Handbells have been known in Britain for hundreds of years. They were rung from the top of the Round Tower of Brechin Cathedral in Angus, Scotland, to call people to worship. This tower dates from 1000 AD. They reached the height of their popularity in the reign of Queen Victoria and were played in her presence on many occasions at Osborne House (Isle of Wight) and at Windsor. In 1848, a Lancashire team rang at the French court and in Spain.

Today, handbells are used for change ringing and for playing tunes. In change ringing, each person has one or two bells, while in tune ringing, each may have two or more. The tunes vary in complexity, with the most usual ones being of popular carols, often played in several parts. At the time of writing, one of the better known groups or "bands" is that of the Launton Handbell Ringers near Bicester in Oxfordshire.

Church Bells When bells are mentioned, most English people think of those of a church, which are cup-shaped and hang in cotes, turrets, campaniles or towers. A campanile is a detached bell-tower and their first mention was in 6th century AD Italy. The most famous are St Mark's in Venice and Gioltos in Florence. The best known campanile in England is at the Loughborough bell foundry.

Church bells are mounted in a strong frame made of wood, iron or steel. They are sounded by ropes or by mechanical means. Those of East Bergholt are hung in a cage, in the churchyard, and sounded by hand.

Foreign Bells Most of the bells to be found in Britain have been made here. Some, however, originated elsewhere in the world. Lye in Worcestershire has a 3.5 cwt (20 cwt is 1 imperial ton) ring of eight which were made in Belgium. Eight French bells (25 cwt) are found at Leigh-on-Sea Roman Catholic Church. Thirteen American bells are at the "Auld Kirk" in Falkirk and Pinner Hill House, Middlesex, has five Russian ones. In addition, some Scottish churches contain a single Dutch bell.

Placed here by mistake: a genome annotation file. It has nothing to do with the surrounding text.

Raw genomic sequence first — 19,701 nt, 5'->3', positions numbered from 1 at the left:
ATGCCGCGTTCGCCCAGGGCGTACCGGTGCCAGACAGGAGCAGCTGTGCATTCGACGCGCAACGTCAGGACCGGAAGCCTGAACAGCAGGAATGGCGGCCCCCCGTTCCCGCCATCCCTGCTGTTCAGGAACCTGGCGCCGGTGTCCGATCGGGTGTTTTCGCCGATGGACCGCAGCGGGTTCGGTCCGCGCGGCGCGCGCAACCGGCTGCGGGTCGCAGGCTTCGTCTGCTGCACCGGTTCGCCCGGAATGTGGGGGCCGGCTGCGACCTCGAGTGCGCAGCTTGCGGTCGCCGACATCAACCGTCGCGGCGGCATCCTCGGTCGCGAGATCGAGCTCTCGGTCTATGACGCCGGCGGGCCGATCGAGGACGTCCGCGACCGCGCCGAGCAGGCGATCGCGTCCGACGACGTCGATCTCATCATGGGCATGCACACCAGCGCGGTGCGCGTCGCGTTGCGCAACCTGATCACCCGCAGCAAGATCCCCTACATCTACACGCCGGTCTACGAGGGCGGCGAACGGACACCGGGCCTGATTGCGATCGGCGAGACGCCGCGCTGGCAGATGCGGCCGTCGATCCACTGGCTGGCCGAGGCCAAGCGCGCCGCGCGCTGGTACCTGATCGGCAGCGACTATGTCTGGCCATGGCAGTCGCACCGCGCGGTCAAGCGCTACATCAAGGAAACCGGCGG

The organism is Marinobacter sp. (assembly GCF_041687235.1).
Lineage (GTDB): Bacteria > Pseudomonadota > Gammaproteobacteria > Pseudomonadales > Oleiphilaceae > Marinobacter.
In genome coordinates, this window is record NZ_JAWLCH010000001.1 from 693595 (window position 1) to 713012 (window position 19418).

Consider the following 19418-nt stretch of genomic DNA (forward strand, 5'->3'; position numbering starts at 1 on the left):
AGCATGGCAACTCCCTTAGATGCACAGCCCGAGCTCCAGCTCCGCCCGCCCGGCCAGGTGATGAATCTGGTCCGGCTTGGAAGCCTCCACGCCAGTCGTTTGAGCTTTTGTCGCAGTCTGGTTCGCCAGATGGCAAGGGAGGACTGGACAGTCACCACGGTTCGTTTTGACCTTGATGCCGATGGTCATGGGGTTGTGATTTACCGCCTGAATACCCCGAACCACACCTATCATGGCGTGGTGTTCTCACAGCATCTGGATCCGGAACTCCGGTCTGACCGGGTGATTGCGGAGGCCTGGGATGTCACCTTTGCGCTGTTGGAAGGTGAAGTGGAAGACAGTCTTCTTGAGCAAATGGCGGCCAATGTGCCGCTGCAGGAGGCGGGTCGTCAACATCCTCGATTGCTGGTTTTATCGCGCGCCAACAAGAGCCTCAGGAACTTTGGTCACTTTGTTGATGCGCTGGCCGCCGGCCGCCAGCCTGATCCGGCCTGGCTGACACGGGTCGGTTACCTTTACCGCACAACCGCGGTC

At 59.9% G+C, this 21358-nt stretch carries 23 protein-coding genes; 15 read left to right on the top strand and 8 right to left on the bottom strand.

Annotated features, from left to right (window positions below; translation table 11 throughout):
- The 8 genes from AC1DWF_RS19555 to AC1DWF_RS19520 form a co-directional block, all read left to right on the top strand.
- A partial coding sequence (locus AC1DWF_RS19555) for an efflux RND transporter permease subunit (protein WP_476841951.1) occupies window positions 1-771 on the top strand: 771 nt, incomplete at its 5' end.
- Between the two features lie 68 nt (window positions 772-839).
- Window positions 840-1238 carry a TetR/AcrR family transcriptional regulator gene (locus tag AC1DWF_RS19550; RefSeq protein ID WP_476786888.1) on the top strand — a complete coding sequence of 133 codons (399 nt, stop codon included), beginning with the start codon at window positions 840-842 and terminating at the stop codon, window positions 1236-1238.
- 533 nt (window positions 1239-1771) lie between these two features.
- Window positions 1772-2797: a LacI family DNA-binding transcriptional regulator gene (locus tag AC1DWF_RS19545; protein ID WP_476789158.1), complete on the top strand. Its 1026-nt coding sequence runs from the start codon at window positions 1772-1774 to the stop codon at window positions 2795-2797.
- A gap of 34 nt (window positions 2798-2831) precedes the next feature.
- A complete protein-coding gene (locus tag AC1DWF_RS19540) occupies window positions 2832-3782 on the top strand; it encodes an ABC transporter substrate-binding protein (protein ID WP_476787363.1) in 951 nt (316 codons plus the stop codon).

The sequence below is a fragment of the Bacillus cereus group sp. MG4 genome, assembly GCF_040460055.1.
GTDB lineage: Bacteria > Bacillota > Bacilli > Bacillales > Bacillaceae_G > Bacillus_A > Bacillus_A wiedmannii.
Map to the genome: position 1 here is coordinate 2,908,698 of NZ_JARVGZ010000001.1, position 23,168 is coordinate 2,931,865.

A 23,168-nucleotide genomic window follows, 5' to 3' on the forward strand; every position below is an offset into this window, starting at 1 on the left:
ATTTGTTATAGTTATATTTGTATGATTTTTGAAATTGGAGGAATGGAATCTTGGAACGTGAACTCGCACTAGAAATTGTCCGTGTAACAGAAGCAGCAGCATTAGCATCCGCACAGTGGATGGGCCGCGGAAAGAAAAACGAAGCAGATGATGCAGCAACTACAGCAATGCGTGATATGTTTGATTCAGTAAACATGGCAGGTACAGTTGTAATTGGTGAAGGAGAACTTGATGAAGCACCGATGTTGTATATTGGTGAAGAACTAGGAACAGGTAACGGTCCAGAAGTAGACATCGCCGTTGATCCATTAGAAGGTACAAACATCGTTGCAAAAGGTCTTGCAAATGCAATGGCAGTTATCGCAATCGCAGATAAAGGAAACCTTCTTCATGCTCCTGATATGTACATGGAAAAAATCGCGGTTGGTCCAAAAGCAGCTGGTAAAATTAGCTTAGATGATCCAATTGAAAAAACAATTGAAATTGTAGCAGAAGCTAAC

Carillons A Carillon is not a type of bell, but a set of fixed bells. The hammers are attached to a keyboard which is played by one man (a carillonneur) who wears leather gloves because of the great pressure required to push the keys. On a carillon, which might have as many as seventy-five different notes, a variety of tunes (folk, classical or religious) may be played.

They are found in many countries. Belgium (the home of the carillon), Holland and Northern France are well known for theirs. The most famous is probably that at Bruges in Belgium. Britain has few, although many churches have apparatus for chiming simple tunes. St Nicholas Church in Aberdeen has the heaviest British carillon, the largest of its 48 bells weighing 89 cwt. Eaton Hall has 28 Belgian bells, with the heaviest at 48 cwt. One of the best known in the UK is at Bournville School, Bournville Village, Birmingham. This plays 48 notes, the largest being 64 cwt. It is heard by 100,000 people a year when they visit Cadbury Brothers Ltd.

Carillons have existed in Britain since 1698 at least. It is known that St Giles, Edinburgh, had a 23 note carillon at that time. It was probably removed by about 1900, because St Giles had eight steel bells installed shortly after.

The sounding of bells

In England, many church bells are "hung for ringing". This means that each is attached to a wheel, around which a rope can coil, and the whole is mounted so that the wheel is pivoted on both sides and can be moved easily through 360 degrees. However, in some churches, the bells are mounted on a spindle or a half wheel. Others are attached to a fixed metal bar, so that the bell cannot be moved at all, and are therefore known as "hung dead". They are sounded according to the way in which they are hung. Those which have a complete wheel may be rung (ie. swung in a complete circle so that the clapper hits the bell hard) or chimed (ie. the side of the bell struck by the clapper by gentle swinging). Those with a spindle or half-wheel can be chimed. Bells that are "hung dead" are sounded by clocking - the clapper being pulled against the side by means of a rope attached to it. Those too heavy to move may also be clocked.

Early history